Last week I talked about the dangers of Kindle Select when used improperly. This week I want to mention a couple of book marketing games that rarely lead to significant sales and that can backfire.
An author’s primary goal must be to make readers aware of his or her book. Where most new authors often go wrong is that they have no idea how to do this, so they grab on to ideas that seem easy and logical (and are easy). The lure of social media is at least partly responsible for many ill-conceived marketing ideas.
Newly self-published authors are proud of their accomplishment and having their first novel (which may or may not be noteworthy) out there. They tell everyone they know about their book; they tell all their friends; they join blogs and tell everyone on them about their books (usually indiscriminately and somewhat selfishly). After all, they reason, isn’t letting people know about your book the way to get sales?
Let’s break this down. First of all, while your friends (some of them anyway) might be happy that you’ve published a book, it’s likely that only a small percentage will be interested in the book. Sure, some may buy it just to be nice, but this type of sale is precisely not what you’re looking for. You want interested people to buy the book, people who will spread the word. Your friends probably won’t do that (even they like the book) because most likely their circle of friends is similar to yours anyway–and all your friends already know. Therefore, sales to friends are often a dead end. This is marketing mistake number one.
Mistake number two is spamming all the blogs and discussion groups you’ve joined. I belong to one author group whose purpose is to help and support the members. When the group was small, seeing notices about members’ books wasn’t too bad. The problem was that some authors did it too often (like every week or two): same blurb, same book, same plea to check it out. Meanwhile, the group grew from a couple hundred members to several hundred, and the first thing nearly every new member did was to post a promo about his or her book. Only a few really asked questions–after all, they joined not because they were writing a book, but because they’d written and published a book and were looking for ways to sell it. So why not take advantage of a captive audience? Even the few who asked about marketing or other things would post a link (and blurb) to their books in the process, no doubt hoping to general sales through the subtle approach.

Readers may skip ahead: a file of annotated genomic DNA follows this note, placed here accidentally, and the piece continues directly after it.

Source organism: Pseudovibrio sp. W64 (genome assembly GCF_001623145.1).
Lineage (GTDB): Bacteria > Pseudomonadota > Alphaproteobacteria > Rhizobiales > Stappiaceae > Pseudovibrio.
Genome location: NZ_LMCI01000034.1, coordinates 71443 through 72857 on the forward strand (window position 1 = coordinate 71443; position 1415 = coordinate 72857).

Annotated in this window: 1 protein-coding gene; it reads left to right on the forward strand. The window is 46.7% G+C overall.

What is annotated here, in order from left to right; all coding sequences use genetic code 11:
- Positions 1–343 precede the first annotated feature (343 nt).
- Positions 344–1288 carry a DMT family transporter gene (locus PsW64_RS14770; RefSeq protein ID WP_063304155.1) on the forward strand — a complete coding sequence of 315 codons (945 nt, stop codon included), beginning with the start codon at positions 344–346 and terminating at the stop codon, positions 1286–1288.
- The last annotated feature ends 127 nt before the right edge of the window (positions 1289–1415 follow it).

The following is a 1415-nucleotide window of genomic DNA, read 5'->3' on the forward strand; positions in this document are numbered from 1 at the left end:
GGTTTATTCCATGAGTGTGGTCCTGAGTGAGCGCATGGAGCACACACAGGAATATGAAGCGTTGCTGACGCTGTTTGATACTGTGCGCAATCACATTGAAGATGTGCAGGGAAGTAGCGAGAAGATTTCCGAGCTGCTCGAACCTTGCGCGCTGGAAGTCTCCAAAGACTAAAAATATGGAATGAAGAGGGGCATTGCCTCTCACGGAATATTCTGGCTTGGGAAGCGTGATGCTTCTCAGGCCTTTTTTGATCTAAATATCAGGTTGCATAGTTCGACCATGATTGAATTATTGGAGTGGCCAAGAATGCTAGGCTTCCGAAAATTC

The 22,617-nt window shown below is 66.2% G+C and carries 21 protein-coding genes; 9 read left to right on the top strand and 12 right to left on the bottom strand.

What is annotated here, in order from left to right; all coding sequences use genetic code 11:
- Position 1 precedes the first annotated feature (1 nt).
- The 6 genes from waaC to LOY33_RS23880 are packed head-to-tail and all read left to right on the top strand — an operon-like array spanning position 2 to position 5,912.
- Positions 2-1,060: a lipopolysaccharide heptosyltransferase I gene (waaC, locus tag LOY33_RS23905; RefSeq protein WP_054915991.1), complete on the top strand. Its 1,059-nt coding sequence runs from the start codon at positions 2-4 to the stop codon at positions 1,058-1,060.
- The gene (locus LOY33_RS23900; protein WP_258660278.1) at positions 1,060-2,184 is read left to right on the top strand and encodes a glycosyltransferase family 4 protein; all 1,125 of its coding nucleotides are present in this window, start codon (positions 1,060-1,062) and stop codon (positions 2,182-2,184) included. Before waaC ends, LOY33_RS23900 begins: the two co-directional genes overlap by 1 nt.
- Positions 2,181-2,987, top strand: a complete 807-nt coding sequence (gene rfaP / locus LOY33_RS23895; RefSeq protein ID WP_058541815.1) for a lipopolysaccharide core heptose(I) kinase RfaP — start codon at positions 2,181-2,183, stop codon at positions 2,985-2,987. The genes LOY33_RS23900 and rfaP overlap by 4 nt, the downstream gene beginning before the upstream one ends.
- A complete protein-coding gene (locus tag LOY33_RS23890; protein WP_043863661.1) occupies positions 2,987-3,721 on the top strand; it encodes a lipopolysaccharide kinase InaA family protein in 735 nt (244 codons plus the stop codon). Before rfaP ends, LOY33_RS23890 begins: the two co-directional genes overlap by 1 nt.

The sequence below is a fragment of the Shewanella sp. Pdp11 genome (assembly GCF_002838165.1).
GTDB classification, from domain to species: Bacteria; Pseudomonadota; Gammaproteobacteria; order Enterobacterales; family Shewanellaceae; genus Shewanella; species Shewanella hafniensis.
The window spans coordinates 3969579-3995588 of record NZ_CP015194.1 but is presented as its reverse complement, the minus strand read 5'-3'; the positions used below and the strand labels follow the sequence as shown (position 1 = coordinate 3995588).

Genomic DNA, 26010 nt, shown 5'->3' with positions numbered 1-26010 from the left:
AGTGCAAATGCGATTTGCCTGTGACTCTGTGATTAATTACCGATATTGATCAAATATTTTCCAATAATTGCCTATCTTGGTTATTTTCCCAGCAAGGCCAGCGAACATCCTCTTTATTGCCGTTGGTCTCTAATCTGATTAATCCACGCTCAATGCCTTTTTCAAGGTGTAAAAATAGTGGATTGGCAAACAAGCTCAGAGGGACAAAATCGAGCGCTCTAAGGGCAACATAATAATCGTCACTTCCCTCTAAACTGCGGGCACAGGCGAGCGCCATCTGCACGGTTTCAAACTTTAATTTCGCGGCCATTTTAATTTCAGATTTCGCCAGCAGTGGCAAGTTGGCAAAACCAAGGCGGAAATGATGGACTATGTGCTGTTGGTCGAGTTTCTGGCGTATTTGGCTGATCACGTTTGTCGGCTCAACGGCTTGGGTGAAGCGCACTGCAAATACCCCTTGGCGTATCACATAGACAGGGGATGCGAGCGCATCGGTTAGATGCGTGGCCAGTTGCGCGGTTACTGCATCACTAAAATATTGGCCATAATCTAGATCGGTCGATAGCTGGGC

You have to understand that this is a group of authors, not readers (although authors do read), and it didn’t take long for it to become primarily a group of authors selling to one another. Not good. The group has now banned such promotions and started a second group for promotional help (the first group being restricted to a Q&A group. However, even in the new group–NO SELLING TO THE MEMBERS! You can ask members to help spread the word, but you can’t post sales links with the intent of selling. And you know what? New members still don’t read the posted rule for the group. The first thing I see from nearly all new members is a sales link to their book. And their post gets deleted by the group’s Admin.
What you might ask, is wrong with selling to other authors? Well, nothing really, except that these aren’t the people you should be targeting for sales. And why aren’t they? Because authors represent only a tiny fraction of your potential readers.
Furthermore, authors generally don’t have much time to spread the word on your books because they’re focused on their own works. Sure, you may get a few takers. In truth, I’ve discovered and read several good books in the group, and I’ve told a couple of friends about them, but my efforts to help with the promotion are so minimal as to not be significant.
This, therefore, is one downside of the marketing game: attempting to sell only to people you know or have direct access to. This isn’t marketing. This is begging (or guilting) people to buy your books.
Now, I’m not saying that selling to friends and acquaintances is wrong, but you should (1) make sure your friend actually likes the type of book you’ve written, and (2) you’re not limiting yourself only to friends. If you don’t go beyond these circles of people, you have little chance of selling your book in meaningful quantities.
Proper marketing means bringing your book to the attention of people outside your narrow circles. This means doing some legwork and making serious and sensible marketing choices that don’t cost you unreasonable amount of money and time. This means doing your research, reading blogs on the Internet about marketing, and figuring out how to target the specific audiences that will appreciate your book, buy it, and spread the word to their friends instead of yours.
Scott and I aren’t going to tell you how you should market because we don’t have all the answers. If you’re just starting out, you might want to check out David Gaughran’s LET’S GET VISIBLE. To be honest, neither Scott nor I have read this yet, but David Gaughran has been in the ebook game from the beginning, has done the research, and I’ve heard very good things about the book.
But our best advice is to do your research and check out some of the excellent blogs out there instead of joining every chat group you can find and trying to sell to those members.